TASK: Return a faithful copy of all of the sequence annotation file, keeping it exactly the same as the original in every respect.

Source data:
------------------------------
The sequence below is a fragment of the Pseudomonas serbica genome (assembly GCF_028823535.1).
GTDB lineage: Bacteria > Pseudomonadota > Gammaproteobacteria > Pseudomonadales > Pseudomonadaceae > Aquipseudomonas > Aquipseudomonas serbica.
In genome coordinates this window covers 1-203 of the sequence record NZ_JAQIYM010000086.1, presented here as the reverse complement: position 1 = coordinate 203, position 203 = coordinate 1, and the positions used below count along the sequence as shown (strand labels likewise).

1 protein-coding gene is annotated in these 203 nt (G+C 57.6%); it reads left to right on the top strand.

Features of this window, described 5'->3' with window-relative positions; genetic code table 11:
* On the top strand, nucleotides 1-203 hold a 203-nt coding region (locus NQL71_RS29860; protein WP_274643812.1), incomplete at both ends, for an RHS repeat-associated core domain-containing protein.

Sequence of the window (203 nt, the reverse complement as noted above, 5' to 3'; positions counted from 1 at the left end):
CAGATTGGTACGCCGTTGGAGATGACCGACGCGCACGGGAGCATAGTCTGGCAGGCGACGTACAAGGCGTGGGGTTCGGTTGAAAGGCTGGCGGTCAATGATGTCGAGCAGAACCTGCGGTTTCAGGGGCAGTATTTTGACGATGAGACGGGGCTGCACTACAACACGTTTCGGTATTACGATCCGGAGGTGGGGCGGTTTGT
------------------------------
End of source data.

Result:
The sequence below is a fragment of the Pseudomonas serbica genome (assembly GCF_028823535.1).
GTDB lineage: Bacteria > Pseudomonadota > Gammaproteobacteria > Pseudomonadales > Pseudomonadaceae > Aquipseudomonas > Aquipseudomonas serbica.
In genome coordinates this window covers 1-203 of the sequence record NZ_JAQIYM010000086.1, presented here as the reverse complement: position 1 = coordinate 203, position 203 = coordinate 1, and the positions used below count along the sequence as shown (strand labels likewise).

1 protein-coding gene is annotated in these 203 nt (G+C 57.6%); it reads left to right on the top strand.

Features of this window, described 5'->3' with window-relative positions; genetic code table 11:
* On the top strand, nucleotides 1-203 hold a 203-nt coding region (locus NQL71_RS29860; protein WP_274643812.1), incomplete at both ends, for an RHS repeat-associated core domain-containing protein.

Sequence of the window (203 nt, the reverse complement as noted above, 5' to 3'; positions counted from 1 at the left end):
CAGATTGGTACGCCGTTGGAGATGACCGACGCGCACGGGAGCATAGTCTGGCAGGCGACGTACAAGGCGTGGGGTTCGGTTGAAAGGCTGGCGGTCAATGATGTCGAGCAGAACCTGCGGTTTCAGGGGCAGTATTTTGACGATGAGACGGGGCTGCACTACAACACGTTTCGGTATTACGATCCGGAGGTGGGGCGGTTTGT